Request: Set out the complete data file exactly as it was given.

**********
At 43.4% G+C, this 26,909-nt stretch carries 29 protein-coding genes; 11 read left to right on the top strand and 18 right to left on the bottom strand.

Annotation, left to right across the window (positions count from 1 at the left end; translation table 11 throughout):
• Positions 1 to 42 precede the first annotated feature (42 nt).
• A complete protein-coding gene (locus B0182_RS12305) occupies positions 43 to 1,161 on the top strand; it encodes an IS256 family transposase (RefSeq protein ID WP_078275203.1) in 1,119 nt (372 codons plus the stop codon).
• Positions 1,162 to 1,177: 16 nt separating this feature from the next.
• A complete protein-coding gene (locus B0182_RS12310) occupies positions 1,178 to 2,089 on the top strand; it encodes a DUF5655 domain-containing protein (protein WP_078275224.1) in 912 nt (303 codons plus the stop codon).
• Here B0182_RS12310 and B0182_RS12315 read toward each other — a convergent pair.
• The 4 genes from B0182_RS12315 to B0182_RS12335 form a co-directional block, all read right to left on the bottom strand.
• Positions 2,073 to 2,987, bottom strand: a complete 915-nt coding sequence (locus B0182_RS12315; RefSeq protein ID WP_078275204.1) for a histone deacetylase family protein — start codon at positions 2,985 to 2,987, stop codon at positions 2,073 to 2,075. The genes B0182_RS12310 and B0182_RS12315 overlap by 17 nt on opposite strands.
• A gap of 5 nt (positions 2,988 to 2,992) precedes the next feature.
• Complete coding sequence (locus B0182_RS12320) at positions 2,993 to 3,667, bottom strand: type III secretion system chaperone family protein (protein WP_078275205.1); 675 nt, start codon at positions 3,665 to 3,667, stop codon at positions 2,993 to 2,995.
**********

At 43.4% G+C, this 26,909-nt stretch carries 29 protein-coding genes; 11 read left to right on the top strand and 18 right to left on the bottom strand.

Annotation, left to right across the window (positions count from 1 at the left end; translation table 11 throughout):
• Positions 1 to 42 precede the first annotated feature (42 nt).
• A complete protein-coding gene (locus B0182_RS12305) occupies positions 43 to 1,161 on the top strand; it encodes an IS256 family transposase (RefSeq protein ID WP_078275203.1) in 1,119 nt (372 codons plus the stop codon).
• Positions 1,162 to 1,177: 16 nt separating this feature from the next.
• A complete protein-coding gene (locus B0182_RS12310) occupies positions 1,178 to 2,089 on the top strand; it encodes a DUF5655 domain-containing protein (protein WP_078275224.1) in 912 nt (303 codons plus the stop codon).
• Here B0182_RS12310 and B0182_RS12315 read toward each other — a convergent pair.
• The 4 genes from B0182_RS12315 to B0182_RS12335 form a co-directional block, all read right to left on the bottom strand.
• Positions 2,073 to 2,987, bottom strand: a complete 915-nt coding sequence (locus B0182_RS12315; RefSeq protein ID WP_078275204.1) for a histone deacetylase family protein — start codon at positions 2,985 to 2,987, stop codon at positions 2,073 to 2,075. The genes B0182_RS12310 and B0182_RS12315 overlap by 17 nt on opposite strands.
• A gap of 5 nt (positions 2,988 to 2,992) precedes the next feature.
• Complete coding sequence (locus B0182_RS12320) at positions 2,993 to 3,667, bottom strand: type III secretion system chaperone family protein (protein WP_078275205.1); 675 nt, start codon at positions 3,665 to 3,667, stop codon at positions 2,993 to 2,995.